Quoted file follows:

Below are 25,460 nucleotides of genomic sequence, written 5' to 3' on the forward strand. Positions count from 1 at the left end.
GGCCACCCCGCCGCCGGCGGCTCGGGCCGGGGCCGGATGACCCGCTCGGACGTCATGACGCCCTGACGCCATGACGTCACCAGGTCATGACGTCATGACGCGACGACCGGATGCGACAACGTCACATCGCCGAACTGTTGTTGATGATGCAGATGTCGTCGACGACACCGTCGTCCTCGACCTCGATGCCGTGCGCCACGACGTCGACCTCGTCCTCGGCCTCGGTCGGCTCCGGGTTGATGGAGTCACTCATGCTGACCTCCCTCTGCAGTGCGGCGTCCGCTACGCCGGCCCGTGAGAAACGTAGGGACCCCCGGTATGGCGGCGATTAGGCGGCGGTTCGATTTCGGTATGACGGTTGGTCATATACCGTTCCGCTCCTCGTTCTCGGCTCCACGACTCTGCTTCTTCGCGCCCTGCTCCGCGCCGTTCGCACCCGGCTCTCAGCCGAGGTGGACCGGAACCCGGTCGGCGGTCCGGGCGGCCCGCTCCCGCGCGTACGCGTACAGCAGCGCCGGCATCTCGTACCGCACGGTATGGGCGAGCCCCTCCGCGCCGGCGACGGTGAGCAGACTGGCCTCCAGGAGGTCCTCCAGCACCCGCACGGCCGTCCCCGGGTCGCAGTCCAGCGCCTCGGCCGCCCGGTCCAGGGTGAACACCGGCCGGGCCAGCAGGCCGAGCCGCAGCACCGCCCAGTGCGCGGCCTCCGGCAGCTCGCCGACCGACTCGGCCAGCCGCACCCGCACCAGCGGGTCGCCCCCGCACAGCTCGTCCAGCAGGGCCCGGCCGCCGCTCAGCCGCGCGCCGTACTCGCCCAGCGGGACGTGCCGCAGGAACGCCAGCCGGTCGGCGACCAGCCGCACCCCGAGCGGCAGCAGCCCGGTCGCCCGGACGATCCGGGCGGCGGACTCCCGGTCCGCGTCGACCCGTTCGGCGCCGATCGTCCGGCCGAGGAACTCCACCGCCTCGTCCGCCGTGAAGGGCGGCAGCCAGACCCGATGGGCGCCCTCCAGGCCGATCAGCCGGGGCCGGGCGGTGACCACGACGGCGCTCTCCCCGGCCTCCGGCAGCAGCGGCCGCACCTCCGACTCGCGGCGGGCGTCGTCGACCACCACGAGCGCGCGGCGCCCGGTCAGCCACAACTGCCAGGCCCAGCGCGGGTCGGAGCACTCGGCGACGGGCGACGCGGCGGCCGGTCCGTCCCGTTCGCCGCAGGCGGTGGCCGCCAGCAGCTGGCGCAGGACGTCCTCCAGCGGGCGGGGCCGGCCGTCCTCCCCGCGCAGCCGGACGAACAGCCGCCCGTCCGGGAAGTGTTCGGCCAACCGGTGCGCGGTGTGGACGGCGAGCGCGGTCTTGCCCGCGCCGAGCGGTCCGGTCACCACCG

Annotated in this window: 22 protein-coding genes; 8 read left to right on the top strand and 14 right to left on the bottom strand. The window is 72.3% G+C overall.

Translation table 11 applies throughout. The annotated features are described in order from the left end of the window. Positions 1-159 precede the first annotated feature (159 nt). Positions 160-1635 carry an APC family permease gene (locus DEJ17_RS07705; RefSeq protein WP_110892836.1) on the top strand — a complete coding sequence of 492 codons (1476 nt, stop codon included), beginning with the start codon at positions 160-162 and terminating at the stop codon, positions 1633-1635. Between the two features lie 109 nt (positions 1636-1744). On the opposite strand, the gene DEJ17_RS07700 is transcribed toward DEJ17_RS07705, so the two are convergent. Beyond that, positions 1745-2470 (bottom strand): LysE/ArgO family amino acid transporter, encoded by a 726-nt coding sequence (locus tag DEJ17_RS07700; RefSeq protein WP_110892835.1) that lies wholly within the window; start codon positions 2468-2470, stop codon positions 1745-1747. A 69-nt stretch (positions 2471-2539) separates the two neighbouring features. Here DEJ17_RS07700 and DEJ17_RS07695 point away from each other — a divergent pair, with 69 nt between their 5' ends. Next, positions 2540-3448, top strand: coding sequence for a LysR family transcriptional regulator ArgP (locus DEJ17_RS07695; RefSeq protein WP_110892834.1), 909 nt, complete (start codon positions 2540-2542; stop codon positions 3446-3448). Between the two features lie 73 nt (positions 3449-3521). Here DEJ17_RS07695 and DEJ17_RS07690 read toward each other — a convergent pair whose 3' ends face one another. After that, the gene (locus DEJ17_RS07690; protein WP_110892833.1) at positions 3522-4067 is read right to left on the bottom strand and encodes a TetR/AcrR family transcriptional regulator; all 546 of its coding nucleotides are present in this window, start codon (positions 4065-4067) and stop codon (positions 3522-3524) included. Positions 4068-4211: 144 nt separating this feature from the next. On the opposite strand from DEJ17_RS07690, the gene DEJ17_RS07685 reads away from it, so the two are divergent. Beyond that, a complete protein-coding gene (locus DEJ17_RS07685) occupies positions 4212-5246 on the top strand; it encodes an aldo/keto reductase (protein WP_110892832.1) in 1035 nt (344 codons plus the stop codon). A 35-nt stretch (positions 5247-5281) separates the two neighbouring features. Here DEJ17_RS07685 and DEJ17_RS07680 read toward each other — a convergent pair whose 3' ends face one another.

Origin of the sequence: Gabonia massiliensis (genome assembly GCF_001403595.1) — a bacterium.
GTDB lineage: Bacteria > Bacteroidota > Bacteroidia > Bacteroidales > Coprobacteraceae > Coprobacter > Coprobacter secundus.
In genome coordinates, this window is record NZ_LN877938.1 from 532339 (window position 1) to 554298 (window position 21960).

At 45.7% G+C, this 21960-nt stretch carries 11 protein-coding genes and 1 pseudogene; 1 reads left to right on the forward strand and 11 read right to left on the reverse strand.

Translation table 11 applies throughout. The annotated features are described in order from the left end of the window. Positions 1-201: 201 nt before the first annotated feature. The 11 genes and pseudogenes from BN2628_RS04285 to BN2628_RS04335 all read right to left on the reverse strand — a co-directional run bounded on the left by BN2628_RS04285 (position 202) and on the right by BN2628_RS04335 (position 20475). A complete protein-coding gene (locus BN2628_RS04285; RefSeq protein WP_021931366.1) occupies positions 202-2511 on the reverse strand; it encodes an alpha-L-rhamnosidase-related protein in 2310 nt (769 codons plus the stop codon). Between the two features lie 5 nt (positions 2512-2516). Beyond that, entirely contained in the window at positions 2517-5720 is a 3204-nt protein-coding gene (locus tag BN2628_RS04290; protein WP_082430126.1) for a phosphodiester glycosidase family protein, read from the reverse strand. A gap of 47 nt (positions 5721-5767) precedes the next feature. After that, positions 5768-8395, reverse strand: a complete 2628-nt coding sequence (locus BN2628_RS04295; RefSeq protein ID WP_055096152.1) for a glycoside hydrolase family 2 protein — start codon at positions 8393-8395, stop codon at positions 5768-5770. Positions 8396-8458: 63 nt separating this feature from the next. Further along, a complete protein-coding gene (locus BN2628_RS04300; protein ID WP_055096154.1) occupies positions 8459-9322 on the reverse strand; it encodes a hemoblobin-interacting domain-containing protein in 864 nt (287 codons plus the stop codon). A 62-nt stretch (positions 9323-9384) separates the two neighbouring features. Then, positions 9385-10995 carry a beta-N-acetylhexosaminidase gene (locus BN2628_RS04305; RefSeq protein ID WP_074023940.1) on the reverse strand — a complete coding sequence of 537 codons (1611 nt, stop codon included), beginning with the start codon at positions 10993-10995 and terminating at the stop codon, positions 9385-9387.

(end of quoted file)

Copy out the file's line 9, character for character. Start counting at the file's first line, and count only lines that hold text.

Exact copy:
Translation table 11 applies throughout. The annotated features are described in order from the left end of the window. Positions 1-201: 201 nt before the first annotated feature. The 11 genes and pseudogenes from BN2628_RS04285 to BN2628_RS04335 all read right to left on the reverse strand — a co-directional run bounded on the left by BN2628_RS04285 (position 202) and on the right by BN2628_RS04335 (position 20475). A complete protein-coding gene (locus BN2628_RS04285; RefSeq protein WP_021931366.1) occupies positions 202-2511 on the reverse strand; it encodes an alpha-L-rhamnosidase-related protein in 2310 nt (769 codons plus the stop codon). Between the two features lie 5 nt (positions 2512-2516). Beyond that, entirely contained in the window at positions 2517-5720 is a 3204-nt protein-coding gene (locus tag BN2628_RS04290; protein WP_082430126.1) for a phosphodiester glycosidase family protein, read from the reverse strand. A gap of 47 nt (positions 5721-5767) precedes the next feature. After that, positions 5768-8395, reverse strand: a complete 2628-nt coding sequence (locus BN2628_RS04295; RefSeq protein ID WP_055096152.1) for a glycoside hydrolase family 2 protein — start codon at positions 8393-8395, stop codon at positions 5768-5770. Positions 8396-8458: 63 nt separating this feature from the next. Further along, a complete protein-coding gene (locus BN2628_RS04300; protein ID WP_055096154.1) occupies positions 8459-9322 on the reverse strand; it encodes a hemoblobin-interacting domain-containing protein in 864 nt (287 codons plus the stop codon). A 62-nt stretch (positions 9323-9384) separates the two neighbouring features. Then, positions 9385-10995 carry a beta-N-acetylhexosaminidase gene (locus BN2628_RS04305; RefSeq protein ID WP_074023940.1) on the reverse strand — a complete coding sequence of 537 codons (1611 nt, stop codon included), beginning with the start codon at positions 10993-10995 and terminating at the stop codon, positions 9385-9387.